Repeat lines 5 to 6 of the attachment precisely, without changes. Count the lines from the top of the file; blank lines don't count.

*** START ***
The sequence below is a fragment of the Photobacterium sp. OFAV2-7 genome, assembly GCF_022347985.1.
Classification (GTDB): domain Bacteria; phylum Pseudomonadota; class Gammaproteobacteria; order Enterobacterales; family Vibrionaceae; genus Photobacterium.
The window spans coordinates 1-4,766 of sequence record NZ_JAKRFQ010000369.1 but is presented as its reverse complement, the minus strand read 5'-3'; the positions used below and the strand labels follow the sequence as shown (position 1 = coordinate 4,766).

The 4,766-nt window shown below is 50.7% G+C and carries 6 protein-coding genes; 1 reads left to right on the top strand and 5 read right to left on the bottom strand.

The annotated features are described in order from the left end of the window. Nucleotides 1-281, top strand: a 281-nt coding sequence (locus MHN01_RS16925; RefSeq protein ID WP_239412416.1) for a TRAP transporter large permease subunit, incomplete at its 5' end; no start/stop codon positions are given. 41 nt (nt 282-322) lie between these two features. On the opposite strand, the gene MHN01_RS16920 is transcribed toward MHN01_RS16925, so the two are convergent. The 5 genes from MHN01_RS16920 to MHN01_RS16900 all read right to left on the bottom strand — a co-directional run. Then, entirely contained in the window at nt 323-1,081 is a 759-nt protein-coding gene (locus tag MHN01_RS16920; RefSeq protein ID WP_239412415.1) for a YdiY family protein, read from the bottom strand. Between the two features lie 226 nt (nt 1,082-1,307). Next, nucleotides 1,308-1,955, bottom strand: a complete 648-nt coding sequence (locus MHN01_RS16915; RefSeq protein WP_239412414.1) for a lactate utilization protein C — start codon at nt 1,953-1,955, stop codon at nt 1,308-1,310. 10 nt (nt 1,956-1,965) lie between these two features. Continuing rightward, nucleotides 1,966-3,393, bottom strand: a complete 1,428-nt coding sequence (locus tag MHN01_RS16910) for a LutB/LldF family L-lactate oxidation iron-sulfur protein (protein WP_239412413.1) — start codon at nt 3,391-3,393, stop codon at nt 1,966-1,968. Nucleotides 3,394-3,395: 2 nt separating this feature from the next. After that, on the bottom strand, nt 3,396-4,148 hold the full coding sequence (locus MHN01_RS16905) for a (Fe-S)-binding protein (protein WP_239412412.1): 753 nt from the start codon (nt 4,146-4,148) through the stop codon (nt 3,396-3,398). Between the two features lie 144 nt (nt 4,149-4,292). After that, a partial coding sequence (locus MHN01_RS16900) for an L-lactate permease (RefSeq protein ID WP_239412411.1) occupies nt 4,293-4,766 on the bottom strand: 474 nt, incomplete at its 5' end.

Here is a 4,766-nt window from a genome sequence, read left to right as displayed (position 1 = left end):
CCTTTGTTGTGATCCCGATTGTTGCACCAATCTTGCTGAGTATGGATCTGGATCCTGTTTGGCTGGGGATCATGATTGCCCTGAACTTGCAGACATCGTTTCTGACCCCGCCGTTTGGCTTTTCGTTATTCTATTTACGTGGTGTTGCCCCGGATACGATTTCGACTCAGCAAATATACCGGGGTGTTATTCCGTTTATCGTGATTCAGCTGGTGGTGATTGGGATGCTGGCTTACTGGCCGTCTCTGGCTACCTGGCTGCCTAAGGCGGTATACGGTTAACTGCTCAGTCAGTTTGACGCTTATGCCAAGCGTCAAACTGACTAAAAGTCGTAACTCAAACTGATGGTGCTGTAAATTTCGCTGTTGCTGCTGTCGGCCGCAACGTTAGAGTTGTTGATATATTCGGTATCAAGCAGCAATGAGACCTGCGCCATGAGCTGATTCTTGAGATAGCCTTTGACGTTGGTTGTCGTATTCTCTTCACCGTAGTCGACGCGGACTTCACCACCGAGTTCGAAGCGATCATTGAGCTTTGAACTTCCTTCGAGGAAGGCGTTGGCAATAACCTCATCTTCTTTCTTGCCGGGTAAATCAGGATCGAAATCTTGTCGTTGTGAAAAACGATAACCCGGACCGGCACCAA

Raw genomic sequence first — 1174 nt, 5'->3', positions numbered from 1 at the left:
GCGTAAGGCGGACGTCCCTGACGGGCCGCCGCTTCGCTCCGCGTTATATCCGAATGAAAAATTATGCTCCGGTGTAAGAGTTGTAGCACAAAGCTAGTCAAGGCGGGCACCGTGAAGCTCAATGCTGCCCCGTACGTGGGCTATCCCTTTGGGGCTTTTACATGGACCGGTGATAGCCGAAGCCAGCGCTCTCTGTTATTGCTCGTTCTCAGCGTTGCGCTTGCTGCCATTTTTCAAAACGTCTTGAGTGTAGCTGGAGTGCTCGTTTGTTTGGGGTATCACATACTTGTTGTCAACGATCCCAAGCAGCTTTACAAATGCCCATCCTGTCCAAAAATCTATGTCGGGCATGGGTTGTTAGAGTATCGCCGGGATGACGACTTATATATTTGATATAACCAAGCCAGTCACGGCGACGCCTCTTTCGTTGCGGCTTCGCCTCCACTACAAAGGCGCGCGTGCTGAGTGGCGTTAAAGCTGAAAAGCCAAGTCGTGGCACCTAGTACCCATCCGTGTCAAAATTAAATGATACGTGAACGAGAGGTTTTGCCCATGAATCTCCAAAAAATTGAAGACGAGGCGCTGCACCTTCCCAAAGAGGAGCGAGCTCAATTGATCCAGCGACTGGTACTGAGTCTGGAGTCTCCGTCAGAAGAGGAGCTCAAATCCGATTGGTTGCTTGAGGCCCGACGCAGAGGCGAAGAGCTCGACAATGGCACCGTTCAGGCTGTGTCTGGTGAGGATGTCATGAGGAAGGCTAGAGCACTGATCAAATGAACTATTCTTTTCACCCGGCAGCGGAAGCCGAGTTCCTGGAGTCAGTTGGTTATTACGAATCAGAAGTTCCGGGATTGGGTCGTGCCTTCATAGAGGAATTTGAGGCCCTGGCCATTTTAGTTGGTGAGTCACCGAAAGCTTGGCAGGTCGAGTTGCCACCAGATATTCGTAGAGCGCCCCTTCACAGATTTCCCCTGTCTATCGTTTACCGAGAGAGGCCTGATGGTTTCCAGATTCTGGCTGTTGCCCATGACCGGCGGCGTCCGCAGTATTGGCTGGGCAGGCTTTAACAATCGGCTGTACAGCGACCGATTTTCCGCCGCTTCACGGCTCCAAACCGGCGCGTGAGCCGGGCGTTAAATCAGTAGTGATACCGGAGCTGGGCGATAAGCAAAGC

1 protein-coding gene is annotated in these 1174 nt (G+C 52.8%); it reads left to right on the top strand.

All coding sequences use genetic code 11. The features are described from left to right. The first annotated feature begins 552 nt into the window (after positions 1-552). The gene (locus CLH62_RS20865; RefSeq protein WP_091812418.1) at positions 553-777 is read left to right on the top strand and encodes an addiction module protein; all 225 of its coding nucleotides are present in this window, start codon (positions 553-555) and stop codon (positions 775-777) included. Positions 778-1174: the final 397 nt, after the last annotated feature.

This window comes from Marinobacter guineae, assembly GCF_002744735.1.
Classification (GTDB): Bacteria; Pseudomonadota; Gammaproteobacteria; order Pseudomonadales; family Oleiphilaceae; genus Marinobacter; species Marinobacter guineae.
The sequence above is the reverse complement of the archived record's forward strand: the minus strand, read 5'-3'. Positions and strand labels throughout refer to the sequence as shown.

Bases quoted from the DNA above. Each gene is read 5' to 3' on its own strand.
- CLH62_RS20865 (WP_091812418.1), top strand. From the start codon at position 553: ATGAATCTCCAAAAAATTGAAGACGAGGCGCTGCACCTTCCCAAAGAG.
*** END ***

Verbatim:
The annotated features are described in order from the left end of the window. Nucleotides 1-281, top strand: a 281-nt coding sequence (locus MHN01_RS16925; RefSeq protein ID WP_239412416.1) for a TRAP transporter large permease subunit, incomplete at its 5' end; no start/stop codon positions are given. 41 nt (nt 282-322) lie between these two features. On the opposite strand, the gene MHN01_RS16920 is transcribed toward MHN01_RS16925, so the two are convergent. The 5 genes from MHN01_RS16920 to MHN01_RS16900 all read right to left on the bottom strand — a co-directional run. Then, entirely contained in the window at nt 323-1,081 is a 759-nt protein-coding gene (locus tag MHN01_RS16920; RefSeq protein ID WP_239412415.1) for a YdiY family protein, read from the bottom strand. Between the two features lie 226 nt (nt 1,082-1,307). Next, nucleotides 1,308-1,955, bottom strand: a complete 648-nt coding sequence (locus MHN01_RS16915; RefSeq protein WP_239412414.1) for a lactate utilization protein C — start codon at nt 1,953-1,955, stop codon at nt 1,308-1,310. 10 nt (nt 1,956-1,965) lie between these two features. Continuing rightward, nucleotides 1,966-3,393, bottom strand: a complete 1,428-nt coding sequence (locus tag MHN01_RS16910) for a LutB/LldF family L-lactate oxidation iron-sulfur protein (protein WP_239412413.1) — start codon at nt 3,391-3,393, stop codon at nt 1,966-1,968. Nucleotides 3,394-3,395: 2 nt separating this feature from the next. After that, on the bottom strand, nt 3,396-4,148 hold the full coding sequence (locus MHN01_RS16905) for a (Fe-S)-binding protein (protein WP_239412412.1): 753 nt from the start codon (nt 4,146-4,148) through the stop codon (nt 3,396-3,398). Between the two features lie 144 nt (nt 4,149-4,292). After that, a partial coding sequence (locus MHN01_RS16900) for an L-lactate permease (RefSeq protein ID WP_239412411.1) occupies nt 4,293-4,766 on the bottom strand: 474 nt, incomplete at its 5' end.

Here is a 4,766-nt window from a genome sequence, read left to right as displayed (position 1 = left end):